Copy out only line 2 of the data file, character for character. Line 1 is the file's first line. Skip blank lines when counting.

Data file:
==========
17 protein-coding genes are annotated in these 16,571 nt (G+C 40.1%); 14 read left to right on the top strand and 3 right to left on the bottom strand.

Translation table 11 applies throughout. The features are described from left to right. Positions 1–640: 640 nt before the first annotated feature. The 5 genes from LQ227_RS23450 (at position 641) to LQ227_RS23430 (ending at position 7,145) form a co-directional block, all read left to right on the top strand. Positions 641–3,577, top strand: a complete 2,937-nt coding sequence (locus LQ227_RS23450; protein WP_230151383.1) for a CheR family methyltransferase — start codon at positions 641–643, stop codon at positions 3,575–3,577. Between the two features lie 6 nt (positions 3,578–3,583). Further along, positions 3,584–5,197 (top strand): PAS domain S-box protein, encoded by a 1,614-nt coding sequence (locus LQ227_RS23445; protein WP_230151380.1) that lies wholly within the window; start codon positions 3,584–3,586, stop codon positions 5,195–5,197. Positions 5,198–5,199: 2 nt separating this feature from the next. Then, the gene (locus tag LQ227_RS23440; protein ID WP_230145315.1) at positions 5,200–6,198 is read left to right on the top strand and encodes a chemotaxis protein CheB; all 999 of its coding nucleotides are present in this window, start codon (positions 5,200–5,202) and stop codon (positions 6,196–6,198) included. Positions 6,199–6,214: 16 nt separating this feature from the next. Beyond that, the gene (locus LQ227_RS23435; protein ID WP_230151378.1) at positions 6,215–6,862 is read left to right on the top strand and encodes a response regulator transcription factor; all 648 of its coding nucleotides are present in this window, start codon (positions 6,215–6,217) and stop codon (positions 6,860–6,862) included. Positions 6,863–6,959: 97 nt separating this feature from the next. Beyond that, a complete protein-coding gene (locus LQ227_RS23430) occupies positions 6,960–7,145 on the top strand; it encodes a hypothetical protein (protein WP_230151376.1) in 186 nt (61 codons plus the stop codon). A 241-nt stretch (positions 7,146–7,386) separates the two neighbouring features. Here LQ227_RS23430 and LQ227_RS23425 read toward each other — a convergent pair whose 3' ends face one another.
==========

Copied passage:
Translation table 11 applies throughout. The features are described from left to right. Positions 1–640: 640 nt before the first annotated feature. The 5 genes from LQ227_RS23450 (at position 641) to LQ227_RS23430 (ending at position 7,145) form a co-directional block, all read left to right on the top strand. Positions 641–3,577, top strand: a complete 2,937-nt coding sequence (locus LQ227_RS23450; protein WP_230151383.1) for a CheR family methyltransferase — start codon at positions 641–643, stop codon at positions 3,575–3,577. Between the two features lie 6 nt (positions 3,578–3,583). Further along, positions 3,584–5,197 (top strand): PAS domain S-box protein, encoded by a 1,614-nt coding sequence (locus LQ227_RS23445; protein WP_230151380.1) that lies wholly within the window; start codon positions 3,584–3,586, stop codon positions 5,195–5,197. Positions 5,198–5,199: 2 nt separating this feature from the next. Then, the gene (locus tag LQ227_RS23440; protein ID WP_230145315.1) at positions 5,200–6,198 is read left to right on the top strand and encodes a chemotaxis protein CheB; all 999 of its coding nucleotides are present in this window, start codon (positions 5,200–5,202) and stop codon (positions 6,196–6,198) included. Positions 6,199–6,214: 16 nt separating this feature from the next. Beyond that, the gene (locus LQ227_RS23435; protein ID WP_230151378.1) at positions 6,215–6,862 is read left to right on the top strand and encodes a response regulator transcription factor; all 648 of its coding nucleotides are present in this window, start codon (positions 6,215–6,217) and stop codon (positions 6,860–6,862) included. Positions 6,863–6,959: 97 nt separating this feature from the next. Beyond that, a complete protein-coding gene (locus LQ227_RS23430) occupies positions 6,960–7,145 on the top strand; it encodes a hypothetical protein (protein WP_230151376.1) in 186 nt (61 codons plus the stop codon). A 241-nt stretch (positions 7,146–7,386) separates the two neighbouring features. Here LQ227_RS23430 and LQ227_RS23425 read toward each other — a convergent pair whose 3' ends face one another.